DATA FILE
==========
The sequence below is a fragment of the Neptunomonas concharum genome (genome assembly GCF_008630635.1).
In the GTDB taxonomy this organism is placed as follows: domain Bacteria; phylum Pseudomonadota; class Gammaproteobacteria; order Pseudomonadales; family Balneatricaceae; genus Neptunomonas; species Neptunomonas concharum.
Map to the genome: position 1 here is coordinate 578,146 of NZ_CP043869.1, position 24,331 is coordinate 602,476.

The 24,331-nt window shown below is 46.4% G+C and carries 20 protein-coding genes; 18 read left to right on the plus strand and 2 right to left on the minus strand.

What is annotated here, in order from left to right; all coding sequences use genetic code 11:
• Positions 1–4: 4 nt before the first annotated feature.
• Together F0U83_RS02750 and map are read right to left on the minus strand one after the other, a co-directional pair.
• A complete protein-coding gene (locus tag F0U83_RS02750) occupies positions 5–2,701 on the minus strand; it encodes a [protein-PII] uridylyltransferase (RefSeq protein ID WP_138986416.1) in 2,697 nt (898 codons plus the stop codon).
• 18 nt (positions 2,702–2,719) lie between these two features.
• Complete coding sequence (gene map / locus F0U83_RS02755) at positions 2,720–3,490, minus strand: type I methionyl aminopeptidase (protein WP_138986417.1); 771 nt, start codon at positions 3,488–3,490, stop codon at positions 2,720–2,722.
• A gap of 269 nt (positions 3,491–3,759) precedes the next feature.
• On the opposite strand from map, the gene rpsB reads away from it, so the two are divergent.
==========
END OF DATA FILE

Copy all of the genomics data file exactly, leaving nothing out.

The sequence below is a fragment of the Neptunomonas concharum genome (genome assembly GCF_008630635.1).
In the GTDB taxonomy this organism is placed as follows: domain Bacteria; phylum Pseudomonadota; class Gammaproteobacteria; order Pseudomonadales; family Balneatricaceae; genus Neptunomonas; species Neptunomonas concharum.
Map to the genome: position 1 here is coordinate 578,146 of NZ_CP043869.1, position 24,331 is coordinate 602,476.

The 24,331-nt window shown below is 46.4% G+C and carries 20 protein-coding genes; 18 read left to right on the plus strand and 2 right to left on the minus strand.

What is annotated here, in order from left to right; all coding sequences use genetic code 11:
• Positions 1–4: 4 nt before the first annotated feature.
• Together F0U83_RS02750 and map are read right to left on the minus strand one after the other, a co-directional pair.
• A complete protein-coding gene (locus tag F0U83_RS02750) occupies positions 5–2,701 on the minus strand; it encodes a [protein-PII] uridylyltransferase (RefSeq protein ID WP_138986416.1) in 2,697 nt (898 codons plus the stop codon).
• 18 nt (positions 2,702–2,719) lie between these two features.
• Complete coding sequence (gene map / locus F0U83_RS02755) at positions 2,720–3,490, minus strand: type I methionyl aminopeptidase (protein WP_138986417.1); 771 nt, start codon at positions 3,488–3,490, stop codon at positions 2,720–2,722.
• A gap of 269 nt (positions 3,491–3,759) precedes the next feature.
• On the opposite strand from map, the gene rpsB reads away from it, so the two are divergent.